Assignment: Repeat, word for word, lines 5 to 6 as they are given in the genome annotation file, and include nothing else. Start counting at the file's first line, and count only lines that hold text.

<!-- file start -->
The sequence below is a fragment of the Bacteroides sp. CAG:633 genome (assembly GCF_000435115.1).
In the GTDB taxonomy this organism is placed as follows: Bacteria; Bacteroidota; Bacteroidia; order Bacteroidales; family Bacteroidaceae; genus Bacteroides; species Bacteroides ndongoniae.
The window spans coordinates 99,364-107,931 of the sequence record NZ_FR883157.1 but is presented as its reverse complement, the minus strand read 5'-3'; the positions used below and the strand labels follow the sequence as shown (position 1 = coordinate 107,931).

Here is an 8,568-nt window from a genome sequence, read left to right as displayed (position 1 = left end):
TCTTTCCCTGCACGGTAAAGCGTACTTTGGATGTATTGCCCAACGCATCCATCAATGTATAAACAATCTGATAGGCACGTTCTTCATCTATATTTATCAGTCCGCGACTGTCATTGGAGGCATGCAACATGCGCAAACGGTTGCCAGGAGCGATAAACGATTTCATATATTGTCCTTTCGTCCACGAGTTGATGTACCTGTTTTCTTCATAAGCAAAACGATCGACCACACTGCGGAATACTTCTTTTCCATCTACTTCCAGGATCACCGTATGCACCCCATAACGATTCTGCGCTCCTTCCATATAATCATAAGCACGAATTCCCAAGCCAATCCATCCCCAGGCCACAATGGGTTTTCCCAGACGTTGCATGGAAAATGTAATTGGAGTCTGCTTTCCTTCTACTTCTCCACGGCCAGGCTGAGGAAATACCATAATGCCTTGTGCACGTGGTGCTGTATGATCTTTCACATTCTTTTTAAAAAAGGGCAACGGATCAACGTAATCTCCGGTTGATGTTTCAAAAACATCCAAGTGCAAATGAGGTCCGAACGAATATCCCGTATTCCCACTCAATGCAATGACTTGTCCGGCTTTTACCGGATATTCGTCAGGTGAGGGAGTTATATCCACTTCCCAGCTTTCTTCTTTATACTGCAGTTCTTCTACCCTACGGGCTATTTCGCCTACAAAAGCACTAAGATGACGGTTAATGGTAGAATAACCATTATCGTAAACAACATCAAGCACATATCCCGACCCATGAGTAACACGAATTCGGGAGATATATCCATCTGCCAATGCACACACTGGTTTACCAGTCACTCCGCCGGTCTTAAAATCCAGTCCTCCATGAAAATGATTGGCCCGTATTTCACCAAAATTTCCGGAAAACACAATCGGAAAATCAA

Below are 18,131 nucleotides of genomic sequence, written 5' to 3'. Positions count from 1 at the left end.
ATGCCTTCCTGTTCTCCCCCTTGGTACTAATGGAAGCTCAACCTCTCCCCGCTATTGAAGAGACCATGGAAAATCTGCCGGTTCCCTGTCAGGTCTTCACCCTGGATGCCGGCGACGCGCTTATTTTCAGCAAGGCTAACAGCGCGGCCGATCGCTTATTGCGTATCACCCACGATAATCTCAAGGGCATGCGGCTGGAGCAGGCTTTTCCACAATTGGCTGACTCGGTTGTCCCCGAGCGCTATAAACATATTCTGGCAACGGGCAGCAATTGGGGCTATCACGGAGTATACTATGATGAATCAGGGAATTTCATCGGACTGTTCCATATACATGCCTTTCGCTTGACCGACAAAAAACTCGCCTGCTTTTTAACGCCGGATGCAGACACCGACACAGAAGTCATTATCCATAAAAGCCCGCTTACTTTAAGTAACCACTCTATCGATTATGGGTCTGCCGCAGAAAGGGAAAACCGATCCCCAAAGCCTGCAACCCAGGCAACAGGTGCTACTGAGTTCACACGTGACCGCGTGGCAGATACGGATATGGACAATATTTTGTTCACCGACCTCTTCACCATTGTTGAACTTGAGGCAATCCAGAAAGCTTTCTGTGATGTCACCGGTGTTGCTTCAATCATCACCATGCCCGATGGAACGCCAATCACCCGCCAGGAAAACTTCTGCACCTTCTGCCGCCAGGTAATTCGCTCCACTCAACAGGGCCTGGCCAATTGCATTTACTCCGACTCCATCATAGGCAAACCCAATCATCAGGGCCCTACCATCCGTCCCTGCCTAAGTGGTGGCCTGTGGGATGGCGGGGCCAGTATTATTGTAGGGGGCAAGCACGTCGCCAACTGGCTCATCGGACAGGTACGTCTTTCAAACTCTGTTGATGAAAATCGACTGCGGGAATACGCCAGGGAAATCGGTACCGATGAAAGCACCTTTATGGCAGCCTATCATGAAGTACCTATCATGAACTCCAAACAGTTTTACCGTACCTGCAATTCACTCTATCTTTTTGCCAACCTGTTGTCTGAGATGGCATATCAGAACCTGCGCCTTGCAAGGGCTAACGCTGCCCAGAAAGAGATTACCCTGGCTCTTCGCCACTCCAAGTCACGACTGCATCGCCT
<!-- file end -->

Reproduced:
TCTTTCCCTGCACGGTAAAGCGTACTTTGGATGTATTGCCCAACGCATCCATCAATGTATAAACAATCTGATAGGCACGTTCTTCATCTATATTTATCAGTCCGCGACTGTCATTGGAGGCATGCAACATGCGCAAACGGTTGCCAGGAGCGATAAACGATTTCATATATTGTCCTTTCGTCCACGAGTTGATGTACCTGTTTTCTTCATAAGCAAAACGATCGACCACACTGCGGAATACTTCTTTTCCATCTACTTCCAGGATCACCGTATGCACCCCATAACGATTCTGCGCTCCTTCCATATAATCATAAGCACGAATTCCCAAGCCAATCCATCCCCAGGCCACAATGGGTTTTCCCAGACGTTGCATGGAAAATGTAATTGGAGTCTGCTTTCCTTCTACTTCTCCACGGCCAGGCTGAGGAAATACCATAATGCCTTGTGCACGTGGTGCTGTATGATCTTTCACATTCTTTTTAAAAAAGGGCAACGGATCAACGTAATCTCCGGTTGATGTTTCAAAAACATCCAAGTGCAAATGAGGTCCGAACGAATATCCCGTATTCCCACTCAATGCAATGACTTGTCCGGCTTTTACCGGATATTCGTCAGGTGAGGGAGTTATATCCACTTCCCAGCTTTCTTCTTTATACTGCAGTTCTTCTACCCTACGGGCTATTTCGCCTACAAAAGCACTAAGATGACGGTTAATGGTAGAATAACCATTATCGTAAACAACATCAAGCACATATCCCGACCCATGAGTAACACGAATTCGGGAGATATATCCATCTGCCAATGCACACACTGGTTTACCAGTCACTCCGCCGGTCTTAAAATCCAGTCCTCCATGAAAATGATTGGCCCGTATTTCACCAAAATTTCCGGAAAACACAATCGGAAAATCAA

Below are 18,131 nucleotides of genomic sequence, written 5' to 3'. Positions count from 1 at the left end.